The word MVP gets abused a lot in our industry. Early validation of assumptions (e.g. users will use this, this actually works, customers actually will pay for this, etc.) is a valid thing though.
In my experience, most software developed does not get to celebrate a second anniversary. And if it does, extensive refactoring is likely to happen several times in any case. There is a notion of throwaway software. With that in mind, quality is important only in so far as it does not slow you down. Getting stuck doing extensive changes on a shitty code base is bad, of course. However, a cheap, low quality but functional MVP that you ship fast can be replaced easily and give you early feedback on assumptions that you have made about the viability of your product. Engineer for replaceability rather than maintainability. Shipping months earlier ultimately buys you a lot of runway and early revenue that you can use to ship something better later. The longer it takes you to ship the less likely it is to be the right thing.
I've been on more than a few projects where more than half of the features that PMs insisted were absolutely critical eventually were scrapped because they were not needed, redundant, or because users simply don't use them. Engineers like to over-engineer. PMs always want everything and the kitchen sink. And customers always ask for more than is good for them. However, building the wrong thing for the wrong reasons in an MVP means you are shipping the wrong things way too late thus delaying the moment you know the thing is actually viable.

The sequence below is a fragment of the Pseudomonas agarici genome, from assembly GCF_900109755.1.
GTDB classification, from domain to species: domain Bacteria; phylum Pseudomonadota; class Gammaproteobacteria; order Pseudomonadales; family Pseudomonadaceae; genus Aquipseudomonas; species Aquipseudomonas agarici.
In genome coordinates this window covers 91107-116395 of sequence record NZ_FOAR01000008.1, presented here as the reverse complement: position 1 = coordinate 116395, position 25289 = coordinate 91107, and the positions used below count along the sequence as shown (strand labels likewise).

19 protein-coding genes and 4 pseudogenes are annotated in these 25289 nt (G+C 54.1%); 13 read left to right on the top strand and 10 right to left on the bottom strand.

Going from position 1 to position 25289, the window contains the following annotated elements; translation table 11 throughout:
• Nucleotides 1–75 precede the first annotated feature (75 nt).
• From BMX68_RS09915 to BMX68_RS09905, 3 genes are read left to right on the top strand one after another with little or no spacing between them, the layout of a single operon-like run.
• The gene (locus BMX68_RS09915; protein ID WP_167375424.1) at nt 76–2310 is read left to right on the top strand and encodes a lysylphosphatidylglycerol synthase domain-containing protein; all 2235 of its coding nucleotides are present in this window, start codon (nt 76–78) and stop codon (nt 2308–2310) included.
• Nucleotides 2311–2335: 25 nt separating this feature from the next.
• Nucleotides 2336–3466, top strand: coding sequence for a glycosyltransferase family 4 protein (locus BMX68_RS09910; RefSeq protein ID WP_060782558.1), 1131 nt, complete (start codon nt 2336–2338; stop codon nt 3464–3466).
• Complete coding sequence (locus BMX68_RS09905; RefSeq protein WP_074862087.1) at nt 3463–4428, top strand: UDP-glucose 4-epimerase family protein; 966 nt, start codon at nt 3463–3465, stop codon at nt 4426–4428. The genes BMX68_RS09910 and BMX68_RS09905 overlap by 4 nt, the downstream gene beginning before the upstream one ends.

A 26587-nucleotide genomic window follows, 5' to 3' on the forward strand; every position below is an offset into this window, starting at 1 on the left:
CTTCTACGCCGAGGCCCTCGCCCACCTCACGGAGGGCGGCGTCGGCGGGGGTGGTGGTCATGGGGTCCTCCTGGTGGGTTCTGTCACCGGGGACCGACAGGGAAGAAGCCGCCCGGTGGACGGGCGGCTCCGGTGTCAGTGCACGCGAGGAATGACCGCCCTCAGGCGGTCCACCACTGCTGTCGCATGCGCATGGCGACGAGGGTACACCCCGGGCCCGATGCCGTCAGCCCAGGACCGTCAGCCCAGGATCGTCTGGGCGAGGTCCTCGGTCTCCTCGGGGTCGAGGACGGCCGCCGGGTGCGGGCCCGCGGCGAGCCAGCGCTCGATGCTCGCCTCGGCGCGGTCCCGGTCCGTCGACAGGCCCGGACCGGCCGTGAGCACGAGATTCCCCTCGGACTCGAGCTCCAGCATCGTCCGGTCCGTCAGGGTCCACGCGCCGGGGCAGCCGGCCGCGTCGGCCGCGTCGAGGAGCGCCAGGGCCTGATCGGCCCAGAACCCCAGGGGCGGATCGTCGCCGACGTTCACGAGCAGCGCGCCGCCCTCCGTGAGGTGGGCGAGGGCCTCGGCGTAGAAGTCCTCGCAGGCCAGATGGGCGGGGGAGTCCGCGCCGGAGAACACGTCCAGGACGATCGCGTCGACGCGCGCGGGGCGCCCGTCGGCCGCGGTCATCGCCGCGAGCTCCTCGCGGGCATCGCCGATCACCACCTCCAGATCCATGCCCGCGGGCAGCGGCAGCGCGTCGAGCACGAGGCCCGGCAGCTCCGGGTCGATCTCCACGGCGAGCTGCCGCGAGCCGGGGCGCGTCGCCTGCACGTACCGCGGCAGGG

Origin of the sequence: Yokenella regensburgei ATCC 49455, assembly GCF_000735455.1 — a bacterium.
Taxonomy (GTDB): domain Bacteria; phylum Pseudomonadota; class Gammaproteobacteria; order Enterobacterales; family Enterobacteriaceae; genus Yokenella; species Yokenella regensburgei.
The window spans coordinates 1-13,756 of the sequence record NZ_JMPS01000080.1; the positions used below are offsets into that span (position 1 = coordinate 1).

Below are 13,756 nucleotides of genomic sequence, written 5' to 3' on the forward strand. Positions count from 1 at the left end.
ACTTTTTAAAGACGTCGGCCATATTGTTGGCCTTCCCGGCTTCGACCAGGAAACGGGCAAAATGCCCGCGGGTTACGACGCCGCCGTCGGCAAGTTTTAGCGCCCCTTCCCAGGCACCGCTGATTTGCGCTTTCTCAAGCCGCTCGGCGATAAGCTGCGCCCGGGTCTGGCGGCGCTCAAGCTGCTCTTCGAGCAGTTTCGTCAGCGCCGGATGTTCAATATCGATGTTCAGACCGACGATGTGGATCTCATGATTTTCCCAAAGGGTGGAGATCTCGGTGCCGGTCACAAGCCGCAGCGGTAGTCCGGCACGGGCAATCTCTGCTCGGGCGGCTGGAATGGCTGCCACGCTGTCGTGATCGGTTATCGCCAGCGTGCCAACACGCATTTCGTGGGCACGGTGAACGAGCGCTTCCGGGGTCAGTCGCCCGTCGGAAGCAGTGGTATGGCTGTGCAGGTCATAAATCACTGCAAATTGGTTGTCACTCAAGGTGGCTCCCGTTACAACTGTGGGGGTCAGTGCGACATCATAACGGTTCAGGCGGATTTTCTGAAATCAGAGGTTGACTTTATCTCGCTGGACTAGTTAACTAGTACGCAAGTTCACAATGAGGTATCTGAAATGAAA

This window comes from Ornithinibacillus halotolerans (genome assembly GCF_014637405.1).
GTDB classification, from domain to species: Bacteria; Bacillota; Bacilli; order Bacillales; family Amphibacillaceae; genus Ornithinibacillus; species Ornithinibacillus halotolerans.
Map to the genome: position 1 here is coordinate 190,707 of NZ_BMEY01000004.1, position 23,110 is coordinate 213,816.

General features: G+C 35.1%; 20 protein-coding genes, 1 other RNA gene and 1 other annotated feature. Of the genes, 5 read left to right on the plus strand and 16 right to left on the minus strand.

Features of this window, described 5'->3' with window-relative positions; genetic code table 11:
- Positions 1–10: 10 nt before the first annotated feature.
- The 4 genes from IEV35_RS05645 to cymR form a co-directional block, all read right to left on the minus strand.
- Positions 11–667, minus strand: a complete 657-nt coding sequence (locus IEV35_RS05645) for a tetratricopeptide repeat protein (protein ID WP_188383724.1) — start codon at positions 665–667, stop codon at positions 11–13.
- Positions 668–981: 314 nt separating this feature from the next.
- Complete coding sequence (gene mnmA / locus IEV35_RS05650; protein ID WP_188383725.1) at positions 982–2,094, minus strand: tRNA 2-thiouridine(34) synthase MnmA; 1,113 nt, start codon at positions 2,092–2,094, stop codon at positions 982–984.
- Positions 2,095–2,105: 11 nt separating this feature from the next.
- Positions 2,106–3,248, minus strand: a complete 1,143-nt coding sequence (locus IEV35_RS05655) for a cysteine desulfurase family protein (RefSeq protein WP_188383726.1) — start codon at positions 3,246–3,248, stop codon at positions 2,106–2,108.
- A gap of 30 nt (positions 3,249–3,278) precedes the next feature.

A feature MVP can simply be having a mock button in a UI and measuring if users actually bother to click that with some analytics. Compare that to implementing backend services, investing in devops to deploy, and finally doing the frontend work to hook up the stuff and gradually phasing in the button via AB testing in the hope that users will actually click the button. This stuff is really expensive and there is an enormous amount of waste effort in our industry.
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